b. The game is unique for me in many ways. I will not sell it. And I hope to return to it from time to time. For now I will not buy next adventure path, unless the new rules I will find more rewarding and I will see that the immersion is much deeper in it.

5. Should You get it?
a. If You want EURO game
b. If you do not like cooperative games
c. If You search for REAL challenge

SKIP IT.

d. If You like to have fun
e. If You like cooperative games
f. If You like D&D
g. IF You like RPG but don’t have means to set it up

Take base set and check if it suits You.

What should you expect from adventures – increasing difficulty of checks which is offset by better and better items you acquire. No important mechanics are drawn into the game with adventures. I would say expansion is in quantity not quality.

Summary

So… how to sum it up. It is not perfect game by no means… BUT if it isn’t – go find something better. It is like Lord of the Rings. It is Masterpiece because it was first. Should it be published for the first time nowadays it would get some hype… but it would not be treated like masterpiece: characters plain like sheets of paper, no moral dilemmas, stupid foes dying like flies, etc… Now go to the Tolkien fan and say it aloud. He will shrug and say: get off – IT IS TOLKIEN. Same credits apply here – it has flaws, some minor, some big… but I just killed dragon yesterday with 6d12 and 1d10!!! so get lost and tell me when we can arrange playing our next adventure devil.
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Kevin B. Smith
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Thanks for posting this. It's always great to hear from people who have spent a lot of time with a game, so they really understand it.

For me, decisions (choices, options) are the heart of any game. So it surprises me that you overlooked the decision that pervades our games of PACG: When to use blessings. And to a lesser degree, when to use spells and allies, and when to discard/recharge a weapon vs. just revealing it. All of those are meaningful, and often non-obvious decisions, and we face at least one of them at least every other turn, if not more.

Also, you mentioned choosing WHERE to explore, but there is also an important decision about when to stick together and when to split up. My cleric is adventuring with my buddy's fighter, so both of our characters are strongest in the same location. But splitting up allows us to temporarily close locations.

We are 9 plays in, and we are still improving our skills at making all of those decisions. Maybe we are just slow, but we are both still learning new tricks for how to play our characters most effectively (mostly regarding hand/deck management).

On a different topic, I found it interesting that you praise the setup ("in no time"), where others have complained that the setup is a bit arduous. I find myself in the mid-point in that debate.

Personally, I'm fine with the permadeath/no penalty for failing paradigm. Perhaps because it makes the most sense thematically. If you fail at a quest, it's not like some referee is going to walk up and break one of your weapons to punish you. I also understand the desire of many people to houserule it differently.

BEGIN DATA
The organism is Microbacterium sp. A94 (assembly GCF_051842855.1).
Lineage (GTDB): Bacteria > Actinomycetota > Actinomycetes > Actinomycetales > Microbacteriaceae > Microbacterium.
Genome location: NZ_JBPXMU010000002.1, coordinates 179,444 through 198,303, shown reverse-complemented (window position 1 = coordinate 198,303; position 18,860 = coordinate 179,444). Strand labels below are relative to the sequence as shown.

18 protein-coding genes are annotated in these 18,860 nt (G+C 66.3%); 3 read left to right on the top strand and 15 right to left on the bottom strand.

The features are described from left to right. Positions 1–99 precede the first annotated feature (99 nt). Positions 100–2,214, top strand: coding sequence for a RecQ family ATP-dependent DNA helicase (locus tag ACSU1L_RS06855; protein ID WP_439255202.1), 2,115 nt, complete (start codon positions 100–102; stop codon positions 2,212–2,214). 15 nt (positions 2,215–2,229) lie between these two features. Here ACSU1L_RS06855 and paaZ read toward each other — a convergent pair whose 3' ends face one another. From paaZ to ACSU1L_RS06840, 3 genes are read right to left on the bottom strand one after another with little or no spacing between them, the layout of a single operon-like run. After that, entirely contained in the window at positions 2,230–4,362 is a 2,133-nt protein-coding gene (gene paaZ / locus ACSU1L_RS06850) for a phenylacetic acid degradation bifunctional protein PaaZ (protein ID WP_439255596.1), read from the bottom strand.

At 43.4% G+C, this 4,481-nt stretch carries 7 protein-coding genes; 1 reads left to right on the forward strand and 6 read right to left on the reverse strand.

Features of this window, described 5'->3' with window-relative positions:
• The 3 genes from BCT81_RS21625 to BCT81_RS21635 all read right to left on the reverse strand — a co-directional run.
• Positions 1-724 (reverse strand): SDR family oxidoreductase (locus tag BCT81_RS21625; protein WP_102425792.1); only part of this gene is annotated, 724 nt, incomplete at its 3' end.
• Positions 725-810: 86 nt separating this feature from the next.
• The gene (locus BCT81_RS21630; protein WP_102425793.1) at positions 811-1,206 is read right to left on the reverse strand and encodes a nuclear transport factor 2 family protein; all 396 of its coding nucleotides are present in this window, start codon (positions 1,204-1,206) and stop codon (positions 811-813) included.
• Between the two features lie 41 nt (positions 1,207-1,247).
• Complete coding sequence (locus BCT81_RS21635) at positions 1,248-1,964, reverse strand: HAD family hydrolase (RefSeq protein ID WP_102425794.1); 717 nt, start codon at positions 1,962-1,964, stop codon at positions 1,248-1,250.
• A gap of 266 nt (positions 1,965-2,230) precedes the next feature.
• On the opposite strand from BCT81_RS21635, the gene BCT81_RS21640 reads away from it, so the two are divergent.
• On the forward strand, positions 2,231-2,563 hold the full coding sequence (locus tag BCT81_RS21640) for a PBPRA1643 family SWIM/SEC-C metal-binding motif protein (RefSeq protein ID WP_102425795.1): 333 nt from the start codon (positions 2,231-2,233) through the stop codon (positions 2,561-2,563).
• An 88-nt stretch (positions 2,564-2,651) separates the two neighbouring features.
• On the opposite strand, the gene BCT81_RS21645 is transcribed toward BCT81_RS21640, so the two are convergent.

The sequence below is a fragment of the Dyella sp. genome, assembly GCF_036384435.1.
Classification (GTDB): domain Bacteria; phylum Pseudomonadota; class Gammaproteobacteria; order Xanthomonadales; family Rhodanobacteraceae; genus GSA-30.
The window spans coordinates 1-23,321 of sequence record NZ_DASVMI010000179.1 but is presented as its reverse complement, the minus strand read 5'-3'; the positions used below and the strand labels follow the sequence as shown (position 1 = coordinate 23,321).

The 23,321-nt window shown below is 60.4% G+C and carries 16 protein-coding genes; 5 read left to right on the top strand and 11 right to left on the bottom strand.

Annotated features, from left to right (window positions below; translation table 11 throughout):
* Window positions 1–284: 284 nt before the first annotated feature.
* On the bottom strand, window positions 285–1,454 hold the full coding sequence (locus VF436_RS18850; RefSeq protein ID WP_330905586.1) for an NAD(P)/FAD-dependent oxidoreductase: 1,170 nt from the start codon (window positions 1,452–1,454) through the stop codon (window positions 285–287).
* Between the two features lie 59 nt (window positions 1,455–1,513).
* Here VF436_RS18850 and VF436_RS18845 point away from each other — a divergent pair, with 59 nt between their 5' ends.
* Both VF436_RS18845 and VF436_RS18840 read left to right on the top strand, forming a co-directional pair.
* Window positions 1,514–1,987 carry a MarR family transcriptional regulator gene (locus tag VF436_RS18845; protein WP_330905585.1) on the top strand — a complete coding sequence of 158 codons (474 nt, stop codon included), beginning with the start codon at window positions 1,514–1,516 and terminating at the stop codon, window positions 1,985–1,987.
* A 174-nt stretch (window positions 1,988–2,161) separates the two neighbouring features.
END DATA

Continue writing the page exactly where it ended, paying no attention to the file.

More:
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Jan Beighley, Jr.
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I think permadeath is very thematic. If you run up on a sorceror or a dragon and you don't get them, they're going to get you, not render you unconscious. Is it a steep penalty? Absolutely, but it should leave more incentive to not leave yourself in position to not get yourself killed. It does add one more level of decision making to be made during gameplay.

Also, I do understand the thematic want for monsters to leave items behind, but as the game is designed that would give you access to another 10-20 weapons/spells/armors, etc... per scenario... your decks would increase in quality much, much faster, which would in turn make the game easier.

I think there is definitely room for more design space to be used, and with future adventure paths I would expect for more varied scenarios and challenges, but the baseline had to be estabilished to deviate from it.
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Sebastian Pacześ
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peakhope wrote:

For me, decisions (choices, options) are the heart of any game. So it surprises me that you overlooked the decision that pervades our games of PACG: When to use blessings. And to a lesser degree, when to use spells and allies, and when to discard/recharge a weapon vs. just revealing it. All of those are meaningful, and often non-obvious decisions, and we face at least one of them at least every other turn, if not more.


In our group we encounter no stalls at all. The turn actually takes 1 minute or two depending on number of explorations. For me it means there are no meaningful decisions to be taken along the turn. If there were such decisions we would be constantly punished for rushing things. If I can remember for all our games we didn't make the goal in 30 rounds maybe once (I am not sure if it occured at all at multiplayer game - i decided to stall few times when doing scenarios alone).